I was looking for Ginastera’s Hieremiae Prophetae Lamentationes, which was completely new for me; but this is by no means the only work worthwhile on this album. The record is full of surprises.
In 17th and 18th century New England, transplanted Englishmen like Daniel Read, Abraham Wood, and especially William Billings were composing beautiful but rough-hewn and distinctly American vocal music for use in what were called "singing schools." Far to the west and south, in what was then called New Spain and would later be called Mexico, natives and transplanted Spaniards were composing liturgical music of a richness and complexity that was worthy of the greatest cathedrals of Europe – and teaching their native converts to do the same. This disc showcases the works of two of 18th century Mexico's finest composers: the Mexican-born Manuel de Zumaya and the transplanted European Ignacio de Jerusalem. The latter is represented by a polychoral Mass in D Minor, a responsory, and a gorgeous Dixit Dominus setting written in six sections; from the former listeners have a setting of Jeremiah's lamentations, a breathtakingly complex solfeggio composition titled Sol-fa de Pedro, and the polychoral Celebren, Publiquen.
Do you love the sounds of the sea? Enjoy… Cafe Americaine - Music From The Sea. Sexy, purifying, and deeply relaxing. It lets you travel in a timeless space where, what only matter is your inner peace.
Prior to the Spanish Inquisition, peace, tolerance, and shared learning existed. This shared knowledge influenced all subjects from the sciences to the arts. The music composed and performed during this time was about being in the moment: Some pieces tell stories–'Cancionera de la Columbina' for example–while others express emotions, as in the 'Romances.' Interestingly enough, the "non-Jewish" selections were written during the Inquisition, while the Sephardic selections were written right before it. Director Jordi Savall and Hesperion XX, an ensemble that specializes in early music from all over the world, are like chameleons. Soprano Montserrat Figueras is able to inhabit each work with great authenticity and individual style. Her singing on the 'Villancicos' displays more of a Renaissance influence, while in the 'Sephardic Romances' we hear authentic Middle Eastern inflections. The contrast in style of the "Christian" versus "Jewish" works is evident, but there are similarities. Both "Si d'amor pena sentis" and "La Reina xerifa mora" are lyrical, sparsely accompanied, and plaintive in tone. The songs on these discs are beautiful and expertly performed.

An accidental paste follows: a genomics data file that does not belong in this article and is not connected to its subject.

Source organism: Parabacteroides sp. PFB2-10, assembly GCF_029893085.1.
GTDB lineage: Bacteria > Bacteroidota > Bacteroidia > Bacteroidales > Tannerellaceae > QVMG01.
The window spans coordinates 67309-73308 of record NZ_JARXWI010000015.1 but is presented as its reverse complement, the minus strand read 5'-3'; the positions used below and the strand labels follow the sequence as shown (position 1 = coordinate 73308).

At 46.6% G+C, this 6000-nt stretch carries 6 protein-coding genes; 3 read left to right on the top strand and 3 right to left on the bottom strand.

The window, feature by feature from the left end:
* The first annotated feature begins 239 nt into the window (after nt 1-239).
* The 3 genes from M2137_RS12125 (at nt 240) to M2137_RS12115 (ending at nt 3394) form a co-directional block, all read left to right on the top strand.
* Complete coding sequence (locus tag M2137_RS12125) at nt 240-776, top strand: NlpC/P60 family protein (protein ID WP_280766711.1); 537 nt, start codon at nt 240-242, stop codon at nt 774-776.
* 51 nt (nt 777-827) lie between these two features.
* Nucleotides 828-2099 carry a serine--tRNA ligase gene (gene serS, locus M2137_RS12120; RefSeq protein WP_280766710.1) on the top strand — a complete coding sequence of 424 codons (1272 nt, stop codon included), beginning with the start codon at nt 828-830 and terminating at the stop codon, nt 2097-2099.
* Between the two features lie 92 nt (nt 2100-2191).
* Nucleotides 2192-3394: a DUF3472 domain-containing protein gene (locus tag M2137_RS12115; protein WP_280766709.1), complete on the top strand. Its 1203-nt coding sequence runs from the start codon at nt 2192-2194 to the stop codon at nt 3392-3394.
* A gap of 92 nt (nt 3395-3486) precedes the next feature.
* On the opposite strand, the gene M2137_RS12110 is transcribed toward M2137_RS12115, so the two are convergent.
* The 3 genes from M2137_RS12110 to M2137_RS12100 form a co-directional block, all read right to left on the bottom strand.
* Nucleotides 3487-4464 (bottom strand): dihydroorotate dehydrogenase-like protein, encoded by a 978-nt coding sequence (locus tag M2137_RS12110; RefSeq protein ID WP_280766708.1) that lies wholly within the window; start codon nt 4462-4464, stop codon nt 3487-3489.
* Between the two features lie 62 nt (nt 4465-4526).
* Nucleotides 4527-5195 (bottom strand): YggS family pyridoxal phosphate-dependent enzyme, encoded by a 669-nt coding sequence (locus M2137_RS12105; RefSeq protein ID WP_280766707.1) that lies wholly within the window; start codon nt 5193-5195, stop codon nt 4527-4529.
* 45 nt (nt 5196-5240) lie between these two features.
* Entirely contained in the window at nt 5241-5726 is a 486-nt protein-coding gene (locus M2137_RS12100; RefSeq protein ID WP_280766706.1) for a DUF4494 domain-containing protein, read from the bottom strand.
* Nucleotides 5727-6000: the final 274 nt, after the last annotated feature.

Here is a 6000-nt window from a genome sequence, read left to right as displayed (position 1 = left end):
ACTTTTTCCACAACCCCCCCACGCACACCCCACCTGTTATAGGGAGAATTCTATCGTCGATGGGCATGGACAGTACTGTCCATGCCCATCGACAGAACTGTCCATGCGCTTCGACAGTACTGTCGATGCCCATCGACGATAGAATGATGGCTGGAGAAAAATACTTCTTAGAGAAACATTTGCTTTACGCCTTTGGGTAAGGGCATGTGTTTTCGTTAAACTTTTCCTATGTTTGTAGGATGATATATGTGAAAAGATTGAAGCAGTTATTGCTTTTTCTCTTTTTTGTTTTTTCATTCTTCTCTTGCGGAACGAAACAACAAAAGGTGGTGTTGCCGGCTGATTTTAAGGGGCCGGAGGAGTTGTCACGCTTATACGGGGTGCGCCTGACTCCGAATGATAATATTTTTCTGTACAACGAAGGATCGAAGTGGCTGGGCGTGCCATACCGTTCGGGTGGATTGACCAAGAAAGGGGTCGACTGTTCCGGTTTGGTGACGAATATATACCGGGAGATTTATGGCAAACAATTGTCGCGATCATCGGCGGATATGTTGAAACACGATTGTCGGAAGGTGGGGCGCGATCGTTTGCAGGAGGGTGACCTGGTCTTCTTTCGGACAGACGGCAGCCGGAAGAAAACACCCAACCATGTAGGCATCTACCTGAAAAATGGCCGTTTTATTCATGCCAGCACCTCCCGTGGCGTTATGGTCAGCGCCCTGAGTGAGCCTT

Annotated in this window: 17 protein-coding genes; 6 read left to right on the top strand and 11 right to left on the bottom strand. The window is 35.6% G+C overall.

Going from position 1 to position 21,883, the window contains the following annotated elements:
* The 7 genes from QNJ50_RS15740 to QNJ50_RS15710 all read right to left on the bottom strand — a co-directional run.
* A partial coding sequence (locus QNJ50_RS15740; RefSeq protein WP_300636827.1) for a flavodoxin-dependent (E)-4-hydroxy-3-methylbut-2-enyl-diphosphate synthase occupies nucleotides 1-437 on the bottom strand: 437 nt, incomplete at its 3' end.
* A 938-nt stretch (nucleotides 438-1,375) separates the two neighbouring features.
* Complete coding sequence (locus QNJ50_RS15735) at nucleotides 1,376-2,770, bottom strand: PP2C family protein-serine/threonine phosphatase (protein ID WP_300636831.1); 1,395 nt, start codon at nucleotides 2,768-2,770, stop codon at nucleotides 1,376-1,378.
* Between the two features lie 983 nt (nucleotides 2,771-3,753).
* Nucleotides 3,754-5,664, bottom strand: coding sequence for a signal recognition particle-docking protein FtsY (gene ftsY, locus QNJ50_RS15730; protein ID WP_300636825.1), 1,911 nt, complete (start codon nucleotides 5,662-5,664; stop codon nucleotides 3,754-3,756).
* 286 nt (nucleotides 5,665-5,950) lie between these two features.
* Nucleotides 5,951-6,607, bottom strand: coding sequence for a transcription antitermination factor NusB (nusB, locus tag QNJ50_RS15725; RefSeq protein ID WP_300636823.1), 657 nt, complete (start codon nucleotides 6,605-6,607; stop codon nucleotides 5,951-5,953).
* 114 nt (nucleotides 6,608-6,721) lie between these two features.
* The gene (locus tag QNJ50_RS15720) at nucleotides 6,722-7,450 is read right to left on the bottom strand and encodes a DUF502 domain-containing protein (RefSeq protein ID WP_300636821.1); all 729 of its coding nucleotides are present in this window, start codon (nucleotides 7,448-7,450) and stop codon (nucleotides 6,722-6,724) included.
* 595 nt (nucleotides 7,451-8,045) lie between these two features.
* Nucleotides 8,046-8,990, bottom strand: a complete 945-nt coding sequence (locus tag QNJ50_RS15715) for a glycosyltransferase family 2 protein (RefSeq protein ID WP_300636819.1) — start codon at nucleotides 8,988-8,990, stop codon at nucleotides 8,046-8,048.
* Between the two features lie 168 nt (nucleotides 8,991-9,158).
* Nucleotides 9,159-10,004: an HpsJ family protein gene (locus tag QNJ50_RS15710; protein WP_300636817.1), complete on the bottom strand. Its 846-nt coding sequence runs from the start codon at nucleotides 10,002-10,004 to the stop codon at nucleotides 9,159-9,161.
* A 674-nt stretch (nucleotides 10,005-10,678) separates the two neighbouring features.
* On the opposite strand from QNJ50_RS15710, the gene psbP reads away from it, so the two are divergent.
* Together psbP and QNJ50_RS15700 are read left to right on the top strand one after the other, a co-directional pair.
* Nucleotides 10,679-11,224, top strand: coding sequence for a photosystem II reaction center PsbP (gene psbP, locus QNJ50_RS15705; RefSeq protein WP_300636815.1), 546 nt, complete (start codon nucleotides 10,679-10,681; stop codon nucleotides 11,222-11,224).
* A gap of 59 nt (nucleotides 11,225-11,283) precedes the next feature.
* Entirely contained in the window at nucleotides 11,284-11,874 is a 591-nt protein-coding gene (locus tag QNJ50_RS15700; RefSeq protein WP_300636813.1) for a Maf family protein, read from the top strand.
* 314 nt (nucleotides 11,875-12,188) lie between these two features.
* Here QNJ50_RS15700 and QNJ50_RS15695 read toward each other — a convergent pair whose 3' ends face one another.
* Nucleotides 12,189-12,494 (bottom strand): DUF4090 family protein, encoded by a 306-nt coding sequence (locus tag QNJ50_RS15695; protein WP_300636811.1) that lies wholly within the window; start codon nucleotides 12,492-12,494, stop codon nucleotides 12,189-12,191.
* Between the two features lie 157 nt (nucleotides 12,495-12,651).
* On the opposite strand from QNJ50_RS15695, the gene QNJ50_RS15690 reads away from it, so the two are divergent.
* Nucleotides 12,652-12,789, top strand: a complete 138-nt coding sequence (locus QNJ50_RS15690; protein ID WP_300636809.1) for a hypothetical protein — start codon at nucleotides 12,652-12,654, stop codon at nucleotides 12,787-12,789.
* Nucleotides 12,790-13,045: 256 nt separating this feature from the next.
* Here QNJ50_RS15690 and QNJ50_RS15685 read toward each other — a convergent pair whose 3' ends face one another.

Reissue with the latest remastering. Comes with liner notes. Extra material from the 1961 date at Carnegie Hall, an astounding live set that featured Miles in a transitional quintet with Hank Mobley, Wynton Kelly, Paul Chambers and Jimmy Cobb, and also with the Gil Evans Orchestra. The performance is rendered with a subtle grace, an excellent portrait of Miles at a pivotal point in his career, moving on from his early command of bop and explorations of the cool, but not yet exploding his sound altogether with the modal approach that he would soon adopt. Side one features "Concierto De Anranjuez", and side two features "Teo", 'Walkin" and "I Thought About You".
Timeless is NBC's time travel, action-adventure series. When an experimental time machine is stolen, a history professor, a soldier and an engineer are tasked with capturing the culprit only to learn that he plans to rewrite American history and that each of them has a connection to his plan as well as the mysterious organization that funded the machine's development. The show's thrilling score is composed by Emmy nominated composer Robert Duncan (Castle, Buffy The Vampire Slayer, The Unit).
This re-issue of early Medieval vocal music from Finland includes a unique reconstruction of 14th and 15th century Gregorian music that was performed in Finland in the memory of St. Henry, Finland’s Patron Saint. Liturgical literature dealing with St. Henry is abundant and the music in this collection consists of extracts from masses and offices to St. Henry. Liturgical legend and oral tradition provide a colorful account of the English clergyman’s mission to Finland where he was killed on January 20th, 1156.